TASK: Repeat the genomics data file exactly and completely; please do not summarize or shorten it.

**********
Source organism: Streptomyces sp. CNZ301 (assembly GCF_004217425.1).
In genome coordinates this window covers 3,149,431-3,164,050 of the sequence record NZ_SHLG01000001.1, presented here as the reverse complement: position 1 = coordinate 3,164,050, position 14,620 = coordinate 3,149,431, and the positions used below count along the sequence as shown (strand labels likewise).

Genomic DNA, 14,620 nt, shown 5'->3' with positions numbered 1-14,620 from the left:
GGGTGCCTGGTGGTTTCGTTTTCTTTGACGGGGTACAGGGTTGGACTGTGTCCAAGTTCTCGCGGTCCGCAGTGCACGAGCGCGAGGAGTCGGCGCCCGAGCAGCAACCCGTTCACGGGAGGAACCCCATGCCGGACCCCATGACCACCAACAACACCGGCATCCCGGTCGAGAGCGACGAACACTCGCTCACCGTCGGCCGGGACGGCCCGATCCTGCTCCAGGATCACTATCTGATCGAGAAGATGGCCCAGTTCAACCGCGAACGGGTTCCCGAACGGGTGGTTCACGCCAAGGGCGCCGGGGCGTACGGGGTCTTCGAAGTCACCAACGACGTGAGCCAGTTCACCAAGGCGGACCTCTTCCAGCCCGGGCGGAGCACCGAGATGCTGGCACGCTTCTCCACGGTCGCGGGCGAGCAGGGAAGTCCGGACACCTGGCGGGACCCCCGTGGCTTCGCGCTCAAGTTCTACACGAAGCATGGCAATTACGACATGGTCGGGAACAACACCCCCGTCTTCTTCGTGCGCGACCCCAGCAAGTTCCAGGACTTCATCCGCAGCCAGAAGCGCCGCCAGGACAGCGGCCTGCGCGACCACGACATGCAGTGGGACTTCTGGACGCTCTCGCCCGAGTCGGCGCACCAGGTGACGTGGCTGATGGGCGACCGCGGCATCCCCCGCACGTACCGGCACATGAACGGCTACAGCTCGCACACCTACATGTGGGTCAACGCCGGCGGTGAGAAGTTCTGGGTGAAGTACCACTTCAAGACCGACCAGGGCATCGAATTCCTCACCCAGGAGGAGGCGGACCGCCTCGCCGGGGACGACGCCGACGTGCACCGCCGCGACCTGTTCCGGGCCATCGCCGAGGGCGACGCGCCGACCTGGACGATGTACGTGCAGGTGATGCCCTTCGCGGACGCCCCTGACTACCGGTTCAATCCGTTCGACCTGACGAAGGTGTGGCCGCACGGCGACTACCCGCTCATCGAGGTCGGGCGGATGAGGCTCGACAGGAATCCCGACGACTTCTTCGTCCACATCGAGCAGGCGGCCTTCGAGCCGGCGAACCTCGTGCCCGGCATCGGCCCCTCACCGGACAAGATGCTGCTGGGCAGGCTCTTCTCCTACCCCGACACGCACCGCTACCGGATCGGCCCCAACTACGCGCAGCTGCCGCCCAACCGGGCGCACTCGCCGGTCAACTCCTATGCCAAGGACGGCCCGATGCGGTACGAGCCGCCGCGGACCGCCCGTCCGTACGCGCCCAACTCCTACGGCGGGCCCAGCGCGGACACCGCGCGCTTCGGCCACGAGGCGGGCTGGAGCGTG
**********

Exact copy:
Source organism: Streptomyces sp. CNZ301 (assembly GCF_004217425.1).
In genome coordinates this window covers 3,149,431-3,164,050 of the sequence record NZ_SHLG01000001.1, presented here as the reverse complement: position 1 = coordinate 3,164,050, position 14,620 = coordinate 3,149,431, and the positions used below count along the sequence as shown (strand labels likewise).

Genomic DNA, 14,620 nt, shown 5'->3' with positions numbered 1-14,620 from the left:
GGGTGCCTGGTGGTTTCGTTTTCTTTGACGGGGTACAGGGTTGGACTGTGTCCAAGTTCTCGCGGTCCGCAGTGCACGAGCGCGAGGAGTCGGCGCCCGAGCAGCAACCCGTTCACGGGAGGAACCCCATGCCGGACCCCATGACCACCAACAACACCGGCATCCCGGTCGAGAGCGACGAACACTCGCTCACCGTCGGCCGGGACGGCCCGATCCTGCTCCAGGATCACTATCTGATCGAGAAGATGGCCCAGTTCAACCGCGAACGGGTTCCCGAACGGGTGGTTCACGCCAAGGGCGCCGGGGCGTACGGGGTCTTCGAAGTCACCAACGACGTGAGCCAGTTCACCAAGGCGGACCTCTTCCAGCCCGGGCGGAGCACCGAGATGCTGGCACGCTTCTCCACGGTCGCGGGCGAGCAGGGAAGTCCGGACACCTGGCGGGACCCCCGTGGCTTCGCGCTCAAGTTCTACACGAAGCATGGCAATTACGACATGGTCGGGAACAACACCCCCGTCTTCTTCGTGCGCGACCCCAGCAAGTTCCAGGACTTCATCCGCAGCCAGAAGCGCCGCCAGGACAGCGGCCTGCGCGACCACGACATGCAGTGGGACTTCTGGACGCTCTCGCCCGAGTCGGCGCACCAGGTGACGTGGCTGATGGGCGACCGCGGCATCCCCCGCACGTACCGGCACATGAACGGCTACAGCTCGCACACCTACATGTGGGTCAACGCCGGCGGTGAGAAGTTCTGGGTGAAGTACCACTTCAAGACCGACCAGGGCATCGAATTCCTCACCCAGGAGGAGGCGGACCGCCTCGCCGGGGACGACGCCGACGTGCACCGCCGCGACCTGTTCCGGGCCATCGCCGAGGGCGACGCGCCGACCTGGACGATGTACGTGCAGGTGATGCCCTTCGCGGACGCCCCTGACTACCGGTTCAATCCGTTCGACCTGACGAAGGTGTGGCCGCACGGCGACTACCCGCTCATCGAGGTCGGGCGGATGAGGCTCGACAGGAATCCCGACGACTTCTTCGTCCACATCGAGCAGGCGGCCTTCGAGCCGGCGAACCTCGTGCCCGGCATCGGCCCCTCACCGGACAAGATGCTGCTGGGCAGGCTCTTCTCCTACCCCGACACGCACCGCTACCGGATCGGCCCCAACTACGCGCAGCTGCCGCCCAACCGGGCGCACTCGCCGGTCAACTCCTATGCCAAGGACGGCCCGATGCGGTACGAGCCGCCGCGGACCGCCCGTCCGTACGCGCCCAACTCCTACGGCGGGCCCAGCGCGGACACCGCGCGCTTCGGCCACGAGGCGGGCTGGAGCGTG